A cast of legends can’t get Oscar-winning director’s dark comedy off the ground.
As we’ve said before, Robert Duvall has played the eccentric, misunderstood loner so many times now that his screen persona has become virtually synonymous with the performance. Defining a character as a “Robert Duvall” type will in the years to come likely provide an efficient verbal shorthand for such parts, at the same time providing a benchmark against which similar performances can be measured. In the same way no one played an angsty teen like James Dean or a swaggering badass like Lee Marvin, no one plays a wily old coot like Duvall.
Get Low, the feature debut for Oscar-winning short film Aaron Schneider, lets Duvall go through the motions of his trademark performance yet again, cementing a based-on-true story about a 1930′s-era Tennessee mountain man’s odd final chance at redemption. It also features Bill Murray, Sissy Spacek, and prolific character actor Bill Cobb in parts they too could play standing on one leg. The film sinks, however, beneath arrhythmic direction from Schneider and an undercooked script by Chris Provenzano and C. Gaby Mitchell. Despite its veteran cast and wooly, lived-in production design, ultimately the film is a journeyman effort that feels unfinished and unrealized,.
Duvall plays Felix Bush, an irascible mountain man who’s kept to his own woody property for 40 years - long enough to become a local bogeyman among the nearby townsfolk; children dare each other to throw pebbles at his windows, and his infrequent visits to town offer an occasion for gossip. But Bush is getting old, and fearing his impending demise he contacts the local minister (Gerald McRaney) for help in staging a “funeral party” in which guests will share the lore he’s acquired over the long, lonely years. When the minster refuses, Bush turns to the town funeral parlor managed by Frank Quinn (Murray), a semi-hucksterish salesman fled into the hinterlands after an unhappy divorce in Chicago.
Desperate for business, Quinn agrees to Bush’s plan, even helping him orchestrate publicity for the event. When Bush announces on a radio program that he’ll raffle off his 300 acres of virgin timber woods at the party, expectations and attendance begins to snowball. Amid the ensuing hoopla Bush is reunited with old flame Mattie Darrow (Spacek), who’s returned to town after the death of her husband. There’s a spark of deferred romance between the two, and the rumpled Bush is still able to charm her until secrets of a long-buried affair come to light. Meanwhile he’s also restarted communication with a distant preacher (Cobb) who’s aware of his shameful past but reluctant all the same to grant him the absolution he more or less demands.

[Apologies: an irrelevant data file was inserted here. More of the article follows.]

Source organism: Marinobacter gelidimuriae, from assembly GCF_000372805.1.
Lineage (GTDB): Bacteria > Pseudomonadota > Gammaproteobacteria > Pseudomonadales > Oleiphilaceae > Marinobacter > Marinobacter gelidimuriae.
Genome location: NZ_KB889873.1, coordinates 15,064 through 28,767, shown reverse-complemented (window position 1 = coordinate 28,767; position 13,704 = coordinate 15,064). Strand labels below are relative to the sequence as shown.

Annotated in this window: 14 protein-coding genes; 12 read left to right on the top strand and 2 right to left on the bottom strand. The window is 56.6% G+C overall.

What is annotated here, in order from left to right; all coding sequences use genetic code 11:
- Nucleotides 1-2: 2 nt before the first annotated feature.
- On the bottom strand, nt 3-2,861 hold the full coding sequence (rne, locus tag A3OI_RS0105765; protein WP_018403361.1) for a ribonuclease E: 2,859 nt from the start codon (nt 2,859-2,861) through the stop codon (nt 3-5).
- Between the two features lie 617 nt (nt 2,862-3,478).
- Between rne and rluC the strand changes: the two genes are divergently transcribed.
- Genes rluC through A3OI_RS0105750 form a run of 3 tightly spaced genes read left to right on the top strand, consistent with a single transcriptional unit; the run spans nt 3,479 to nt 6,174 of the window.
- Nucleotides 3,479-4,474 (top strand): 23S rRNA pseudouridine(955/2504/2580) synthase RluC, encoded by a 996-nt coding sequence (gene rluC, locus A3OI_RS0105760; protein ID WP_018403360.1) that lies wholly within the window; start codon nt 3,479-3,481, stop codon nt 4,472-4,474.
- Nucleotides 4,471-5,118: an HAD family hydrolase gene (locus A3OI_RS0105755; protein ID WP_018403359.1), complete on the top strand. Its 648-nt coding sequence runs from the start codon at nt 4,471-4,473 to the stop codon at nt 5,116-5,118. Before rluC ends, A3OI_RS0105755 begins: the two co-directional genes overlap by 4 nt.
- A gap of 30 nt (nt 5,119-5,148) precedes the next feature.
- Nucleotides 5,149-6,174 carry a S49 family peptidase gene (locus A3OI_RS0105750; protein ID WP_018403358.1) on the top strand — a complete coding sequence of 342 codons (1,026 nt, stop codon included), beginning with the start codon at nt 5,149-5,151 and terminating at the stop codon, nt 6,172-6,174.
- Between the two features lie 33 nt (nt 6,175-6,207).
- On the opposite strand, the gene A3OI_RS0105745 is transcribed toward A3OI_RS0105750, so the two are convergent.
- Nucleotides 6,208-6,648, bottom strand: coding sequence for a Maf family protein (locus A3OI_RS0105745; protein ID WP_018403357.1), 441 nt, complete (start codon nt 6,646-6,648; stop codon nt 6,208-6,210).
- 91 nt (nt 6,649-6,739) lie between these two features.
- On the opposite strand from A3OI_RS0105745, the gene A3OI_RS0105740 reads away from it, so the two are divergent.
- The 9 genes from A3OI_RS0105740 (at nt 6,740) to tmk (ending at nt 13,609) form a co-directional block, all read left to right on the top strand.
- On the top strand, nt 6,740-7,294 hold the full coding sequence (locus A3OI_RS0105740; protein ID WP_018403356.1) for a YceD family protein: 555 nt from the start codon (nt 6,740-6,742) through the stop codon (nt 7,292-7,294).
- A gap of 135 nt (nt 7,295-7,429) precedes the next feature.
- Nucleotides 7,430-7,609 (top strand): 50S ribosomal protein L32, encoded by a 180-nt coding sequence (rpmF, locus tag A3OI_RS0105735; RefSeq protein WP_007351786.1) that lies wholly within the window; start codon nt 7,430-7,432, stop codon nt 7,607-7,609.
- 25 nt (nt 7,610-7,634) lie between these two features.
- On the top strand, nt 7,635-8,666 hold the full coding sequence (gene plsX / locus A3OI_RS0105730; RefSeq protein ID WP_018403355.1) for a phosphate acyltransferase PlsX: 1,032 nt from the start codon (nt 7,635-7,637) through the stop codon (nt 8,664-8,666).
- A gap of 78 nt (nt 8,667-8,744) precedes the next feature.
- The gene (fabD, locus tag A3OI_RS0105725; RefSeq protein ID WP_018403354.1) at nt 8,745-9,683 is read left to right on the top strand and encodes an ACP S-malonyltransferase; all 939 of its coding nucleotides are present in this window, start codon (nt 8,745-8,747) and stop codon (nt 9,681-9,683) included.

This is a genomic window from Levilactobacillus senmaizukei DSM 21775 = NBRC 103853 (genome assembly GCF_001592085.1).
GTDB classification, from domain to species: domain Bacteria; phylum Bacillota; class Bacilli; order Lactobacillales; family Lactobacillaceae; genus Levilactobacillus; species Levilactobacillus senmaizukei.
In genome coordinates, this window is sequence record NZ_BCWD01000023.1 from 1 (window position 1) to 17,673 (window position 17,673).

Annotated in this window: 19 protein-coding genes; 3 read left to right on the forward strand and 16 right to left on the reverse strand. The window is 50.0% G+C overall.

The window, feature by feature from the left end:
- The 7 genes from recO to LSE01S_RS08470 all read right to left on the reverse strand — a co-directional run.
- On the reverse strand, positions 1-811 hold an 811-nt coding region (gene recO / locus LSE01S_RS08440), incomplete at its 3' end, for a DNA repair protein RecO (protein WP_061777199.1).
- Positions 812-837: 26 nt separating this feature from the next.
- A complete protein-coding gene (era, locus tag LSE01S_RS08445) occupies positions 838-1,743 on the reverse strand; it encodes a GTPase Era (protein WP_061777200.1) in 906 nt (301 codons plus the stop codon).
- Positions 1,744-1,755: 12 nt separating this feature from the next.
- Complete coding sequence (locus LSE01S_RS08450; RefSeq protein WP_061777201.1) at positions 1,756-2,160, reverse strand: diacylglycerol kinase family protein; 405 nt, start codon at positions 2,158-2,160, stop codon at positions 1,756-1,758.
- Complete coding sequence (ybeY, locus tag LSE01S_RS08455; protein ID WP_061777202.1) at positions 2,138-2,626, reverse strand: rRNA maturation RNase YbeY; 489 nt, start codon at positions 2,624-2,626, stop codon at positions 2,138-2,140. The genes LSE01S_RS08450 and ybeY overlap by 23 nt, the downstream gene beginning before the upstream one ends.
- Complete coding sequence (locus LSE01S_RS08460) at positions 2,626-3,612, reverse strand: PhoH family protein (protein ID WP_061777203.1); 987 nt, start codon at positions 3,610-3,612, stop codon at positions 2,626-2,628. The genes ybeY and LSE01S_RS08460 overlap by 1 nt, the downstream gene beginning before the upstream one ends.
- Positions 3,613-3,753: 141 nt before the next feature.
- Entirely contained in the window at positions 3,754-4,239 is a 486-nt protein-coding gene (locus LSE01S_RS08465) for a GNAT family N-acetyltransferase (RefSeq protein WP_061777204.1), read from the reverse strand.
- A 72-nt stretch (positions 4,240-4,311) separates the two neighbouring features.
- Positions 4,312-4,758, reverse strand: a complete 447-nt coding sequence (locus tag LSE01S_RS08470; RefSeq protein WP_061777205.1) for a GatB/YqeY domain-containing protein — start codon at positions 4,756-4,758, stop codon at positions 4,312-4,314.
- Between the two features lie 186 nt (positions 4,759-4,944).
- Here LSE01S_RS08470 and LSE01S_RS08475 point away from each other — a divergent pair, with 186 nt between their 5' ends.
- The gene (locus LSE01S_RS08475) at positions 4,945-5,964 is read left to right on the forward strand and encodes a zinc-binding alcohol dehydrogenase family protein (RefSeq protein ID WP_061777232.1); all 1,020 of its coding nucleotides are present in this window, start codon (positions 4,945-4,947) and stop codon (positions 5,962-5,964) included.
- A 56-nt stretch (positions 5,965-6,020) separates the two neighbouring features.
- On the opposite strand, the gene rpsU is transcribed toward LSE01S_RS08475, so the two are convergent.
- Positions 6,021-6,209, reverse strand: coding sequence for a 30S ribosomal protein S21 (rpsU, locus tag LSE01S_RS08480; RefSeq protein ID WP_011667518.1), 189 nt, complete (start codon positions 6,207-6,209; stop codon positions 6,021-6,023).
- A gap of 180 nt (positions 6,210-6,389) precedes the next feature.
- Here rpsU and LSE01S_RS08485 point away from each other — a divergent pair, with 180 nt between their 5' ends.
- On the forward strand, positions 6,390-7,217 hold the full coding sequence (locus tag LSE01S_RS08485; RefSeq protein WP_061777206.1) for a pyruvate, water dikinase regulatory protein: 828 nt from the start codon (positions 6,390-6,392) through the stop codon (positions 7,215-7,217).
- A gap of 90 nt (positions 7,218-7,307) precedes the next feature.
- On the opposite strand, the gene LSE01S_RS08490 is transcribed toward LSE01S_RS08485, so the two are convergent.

They mystery of that affair drives the script towards its climax, when Bush finally comes clean with the assembled townsfolk about the fateful night that drove him into seclusion. Interestingly, and not completely successfully, the revelations are presented not as narrative flashback but as a long, rambling address by Bush to the crowd. Duvall is a master actor, of course, able to command attention simply by opening his mouth. But as presented the revelations feel anticlimactic, and too familiar to gather much shock value or depth of tragedy. For as well as Duvall carries his character’s secrets, the secrets themselves are strangely inert, and rote.
Schneider won the Academy Award for Best Live Action Short Film in 2004, for adopting the William Faulkner short story “Two Soldiers.” Get Low, with its hinterlands setting and impoverished atmosphere ripe with secret passions and desperation, is by its nature and scope Faulknerian to the point of derivation. But the film stops short of dwelling on the psychological darkness that motivated so many Faulkner characters – good and evil alike – in favor of a redemptive ending that falls flat for that exact lack of character depth. Bush confesses and everything more or less falls into place, and everyone gets what they want.
There also sometimes doesn’t seem to be enough story to stretch the plot through to its 103 minute runtime. Scenes drag on, and plot elements are introduced but not fleshed out or followed through. The funeral home is burglarized, but the thief is never revealed; Bush’s confrontation with a local bully implies forthcoming retribution that doesn’t materialize. Of the principal characters, Quinn’s assistant Buddy (Lucas Black) has lots of screen time but his importance to the events remains opaque.
Of all the performances, it’s only a slight surprise to find Murray doing the best work, investing yet another sad sack with subtle gestures of compassion, anxiety, and fear. Quinn is a lifelong salesman, not proud of his work but not ashamed of it, either, and Murray seems at home in that sliver of acute self-awareness (Small wonder. After a decade of superb dramatic work he’s still largely known for comedies he made twenty-five years ago.) As we used to say about Jeff Bridges, that Murray doesn’t have an Oscar yet is a more damning comment about the Oscars than it is about Bill Murray. Duvall, Cobb, and Spacek are handsome and comfortable in handsome and comfortable roles, and Black is workmanlike.
Ultimately, Get Low is a modest film. Modestly budgeted, with modest aims and modest accomplishments, it’s entertaining enough and not too much of a disappointment to feel as if you’ve wasted your time. Its cast and crew didn’t waste time making it, either, and Schneider could yet prove himself a director to watch. For the film to be better, with the exception of Murray everyone might have set their sights a little higher.
- Michael Kabel